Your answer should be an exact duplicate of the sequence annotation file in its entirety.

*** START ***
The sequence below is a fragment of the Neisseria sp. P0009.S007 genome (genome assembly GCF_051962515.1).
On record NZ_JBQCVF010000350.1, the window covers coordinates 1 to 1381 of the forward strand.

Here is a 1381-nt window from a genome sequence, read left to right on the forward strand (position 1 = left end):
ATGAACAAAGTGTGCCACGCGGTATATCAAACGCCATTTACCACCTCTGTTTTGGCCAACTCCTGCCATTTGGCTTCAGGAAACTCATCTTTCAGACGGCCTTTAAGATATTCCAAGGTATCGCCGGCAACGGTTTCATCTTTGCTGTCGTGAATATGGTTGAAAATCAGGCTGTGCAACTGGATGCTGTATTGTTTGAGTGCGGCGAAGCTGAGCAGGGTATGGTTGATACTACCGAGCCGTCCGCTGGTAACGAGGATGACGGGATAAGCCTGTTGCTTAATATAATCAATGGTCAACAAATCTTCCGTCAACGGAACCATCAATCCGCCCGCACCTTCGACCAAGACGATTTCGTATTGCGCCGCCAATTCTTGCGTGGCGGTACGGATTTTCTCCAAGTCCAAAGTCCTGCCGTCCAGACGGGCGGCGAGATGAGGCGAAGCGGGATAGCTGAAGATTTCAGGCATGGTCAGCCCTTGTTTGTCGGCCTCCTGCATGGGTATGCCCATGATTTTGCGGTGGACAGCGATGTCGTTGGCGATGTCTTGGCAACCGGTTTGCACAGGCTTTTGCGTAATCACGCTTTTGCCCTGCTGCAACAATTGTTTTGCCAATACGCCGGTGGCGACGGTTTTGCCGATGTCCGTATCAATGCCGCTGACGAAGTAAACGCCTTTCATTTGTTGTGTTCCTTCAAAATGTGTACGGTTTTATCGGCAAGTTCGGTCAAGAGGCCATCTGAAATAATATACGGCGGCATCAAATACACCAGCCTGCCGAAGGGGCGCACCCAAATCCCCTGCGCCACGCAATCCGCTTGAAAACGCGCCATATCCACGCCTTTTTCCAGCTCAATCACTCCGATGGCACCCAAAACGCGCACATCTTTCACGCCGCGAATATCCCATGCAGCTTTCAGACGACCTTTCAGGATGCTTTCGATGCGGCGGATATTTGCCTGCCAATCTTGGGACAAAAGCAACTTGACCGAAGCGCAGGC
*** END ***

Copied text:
The sequence below is a fragment of the Neisseria sp. P0009.S007 genome (genome assembly GCF_051962515.1).
On record NZ_JBQCVF010000350.1, the window covers coordinates 1 to 1381 of the forward strand.

Here is a 1381-nt window from a genome sequence, read left to right on the forward strand (position 1 = left end):
ATGAACAAAGTGTGCCACGCGGTATATCAAACGCCATTTACCACCTCTGTTTTGGCCAACTCCTGCCATTTGGCTTCAGGAAACTCATCTTTCAGACGGCCTTTAAGATATTCCAAGGTATCGCCGGCAACGGTTTCATCTTTGCTGTCGTGAATATGGTTGAAAATCAGGCTGTGCAACTGGATGCTGTATTGTTTGAGTGCGGCGAAGCTGAGCAGGGTATGGTTGATACTACCGAGCCGTCCGCTGGTAACGAGGATGACGGGATAAGCCTGTTGCTTAATATAATCAATGGTCAACAAATCTTCCGTCAACGGAACCATCAATCCGCCCGCACCTTCGACCAAGACGATTTCGTATTGCGCCGCCAATTCTTGCGTGGCGGTACGGATTTTCTCCAAGTCCAAAGTCCTGCCGTCCAGACGGGCGGCGAGATGAGGCGAAGCGGGATAGCTGAAGATTTCAGGCATGGTCAGCCCTTGTTTGTCGGCCTCCTGCATGGGTATGCCCATGATTTTGCGGTGGACAGCGATGTCGTTGGCGATGTCTTGGCAACCGGTTTGCACAGGCTTTTGCGTAATCACGCTTTTGCCCTGCTGCAACAATTGTTTTGCCAATACGCCGGTGGCGACGGTTTTGCCGATGTCCGTATCAATGCCGCTGACGAAGTAAACGCCTTTCATTTGTTGTGTTCCTTCAAAATGTGTACGGTTTTATCGGCAAGTTCGGTCAAGAGGCCATCTGAAATAATATACGGCGGCATCAAATACACCAGCCTGCCGAAGGGGCGCACCCAAATCCCCTGCGCCACGCAATCCGCTTGAAAACGCGCCATATCCACGCCTTTTTCCAGCTCAATCACTCCGATGGCACCCAAAACGCGCACATCTTTCACGCCGCGAATATCCCATGCAGCTTTCAGACGACCTTTCAGGATGCTTTCGATGCGGCGGATATTTGCCTGCCAATCTTGGGACAAAAGCAACTTGACCGAAGCGCAGGC